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I’VE NEVER HITCHHIKED BUT once when I was driving home from Washington, DC to Oak Ridge, North Carolina I took the back way and pulled off the highway in Buena Vista, Virginia to look for a gas station, a bathroom and a bite to eat.

IMG_3274Two or three miles down a two lane windy road beside a creek I found a Shell gas station with a Burger King. I filled up the jeep and got a vegie burger, yes, Burger King is the only fast food joint on the east coast that carries vegie burgers, and I walked across the street to this swinging bridge. I think it may have been an old railroad pass, or maybe if I remember it correctly, when I walked across those wooden boards suspended high above the creek, it lead to a railway.

It was all so green. Evergreen trees. Other trees. Bright green trees with bright green leaves. That’s how I remember it. That spot has become one of my favorites. I’ve gone back there a few times.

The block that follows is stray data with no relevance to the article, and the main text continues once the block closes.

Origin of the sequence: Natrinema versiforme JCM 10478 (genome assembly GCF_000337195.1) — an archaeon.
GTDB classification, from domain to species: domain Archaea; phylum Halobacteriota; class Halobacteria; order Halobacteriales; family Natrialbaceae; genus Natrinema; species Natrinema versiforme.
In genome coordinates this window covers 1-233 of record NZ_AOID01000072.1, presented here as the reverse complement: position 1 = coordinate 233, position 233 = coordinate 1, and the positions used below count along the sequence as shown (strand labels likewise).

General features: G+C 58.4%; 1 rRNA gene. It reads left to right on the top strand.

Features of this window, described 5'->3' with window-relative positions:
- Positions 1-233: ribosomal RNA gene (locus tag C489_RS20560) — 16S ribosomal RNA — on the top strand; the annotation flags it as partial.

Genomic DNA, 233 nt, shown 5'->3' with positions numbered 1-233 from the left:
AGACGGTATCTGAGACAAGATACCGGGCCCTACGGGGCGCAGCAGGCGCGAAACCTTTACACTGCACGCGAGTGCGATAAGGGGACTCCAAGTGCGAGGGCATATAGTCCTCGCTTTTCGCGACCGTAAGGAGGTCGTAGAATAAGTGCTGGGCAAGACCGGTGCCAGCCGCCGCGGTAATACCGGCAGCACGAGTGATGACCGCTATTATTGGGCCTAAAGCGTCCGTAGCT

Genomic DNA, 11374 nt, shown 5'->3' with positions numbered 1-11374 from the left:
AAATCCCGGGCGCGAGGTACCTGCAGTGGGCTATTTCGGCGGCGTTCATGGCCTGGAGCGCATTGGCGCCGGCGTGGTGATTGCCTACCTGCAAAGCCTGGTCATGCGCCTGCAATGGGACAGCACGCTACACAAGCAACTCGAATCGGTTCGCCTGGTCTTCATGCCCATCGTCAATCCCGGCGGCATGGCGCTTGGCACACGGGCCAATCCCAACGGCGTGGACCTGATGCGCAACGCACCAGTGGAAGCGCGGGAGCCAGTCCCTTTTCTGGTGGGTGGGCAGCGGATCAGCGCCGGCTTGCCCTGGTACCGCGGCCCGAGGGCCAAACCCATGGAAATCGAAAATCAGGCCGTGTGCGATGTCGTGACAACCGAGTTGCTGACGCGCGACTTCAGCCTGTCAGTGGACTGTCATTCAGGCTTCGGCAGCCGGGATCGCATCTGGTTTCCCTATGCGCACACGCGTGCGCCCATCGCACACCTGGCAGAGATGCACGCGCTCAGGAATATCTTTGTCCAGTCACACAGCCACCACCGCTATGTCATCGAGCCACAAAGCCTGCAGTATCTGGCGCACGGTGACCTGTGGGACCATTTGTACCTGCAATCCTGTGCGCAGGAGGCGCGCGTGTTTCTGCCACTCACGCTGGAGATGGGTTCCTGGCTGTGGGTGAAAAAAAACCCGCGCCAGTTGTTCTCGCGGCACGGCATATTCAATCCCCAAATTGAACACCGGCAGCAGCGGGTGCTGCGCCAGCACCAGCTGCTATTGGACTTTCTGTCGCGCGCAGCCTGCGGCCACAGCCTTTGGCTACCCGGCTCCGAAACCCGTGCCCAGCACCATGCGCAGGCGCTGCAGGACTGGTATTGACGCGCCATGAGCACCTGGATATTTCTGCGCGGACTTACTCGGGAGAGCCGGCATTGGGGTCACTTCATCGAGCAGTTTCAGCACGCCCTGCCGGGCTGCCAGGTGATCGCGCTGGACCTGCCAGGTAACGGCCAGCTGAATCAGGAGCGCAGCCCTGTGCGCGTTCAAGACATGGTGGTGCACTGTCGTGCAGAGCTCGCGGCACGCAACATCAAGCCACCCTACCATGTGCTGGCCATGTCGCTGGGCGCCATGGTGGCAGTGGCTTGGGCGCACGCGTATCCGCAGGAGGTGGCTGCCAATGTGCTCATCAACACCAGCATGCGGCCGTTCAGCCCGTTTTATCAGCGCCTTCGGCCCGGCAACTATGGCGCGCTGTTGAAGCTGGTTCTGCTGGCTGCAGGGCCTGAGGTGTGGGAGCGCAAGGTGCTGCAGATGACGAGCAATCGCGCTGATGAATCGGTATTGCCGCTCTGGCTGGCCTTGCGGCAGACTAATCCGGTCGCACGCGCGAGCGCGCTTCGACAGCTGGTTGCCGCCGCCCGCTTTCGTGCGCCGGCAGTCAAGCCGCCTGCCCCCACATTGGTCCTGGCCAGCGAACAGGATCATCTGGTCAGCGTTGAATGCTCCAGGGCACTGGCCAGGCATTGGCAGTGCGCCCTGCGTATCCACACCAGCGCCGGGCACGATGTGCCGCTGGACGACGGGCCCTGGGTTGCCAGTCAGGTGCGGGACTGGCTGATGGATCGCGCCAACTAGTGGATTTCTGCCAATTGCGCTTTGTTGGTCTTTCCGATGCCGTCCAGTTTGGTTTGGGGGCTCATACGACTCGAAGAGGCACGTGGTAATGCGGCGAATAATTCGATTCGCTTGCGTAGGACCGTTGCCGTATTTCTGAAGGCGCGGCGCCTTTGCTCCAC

When I finished my meal and headed back to the jeep, a gang of four or five kids, some folks my age, actually called over to me and asked where I was headed. Said they were camping a few miles up the road just off of the Blue Ridge Parkway. They had walked down here to the gas station to pick a 24 pack of cheap beer and now heading back to their campsite. They wanted a ride.

I turned them away, blaming my full car. Which was true. My back seat and trunk area was full. I probably could have moved it around, or even taken them two at a time, someone sitting on another’s lap in the front seat next to me. But they were strangers. I should have done it though. I’ve always regretted that.

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Next time, if I’m ever asked for a ride and the person or persons look reputable and unharming, I’ll surely say yes. That would make for a great story.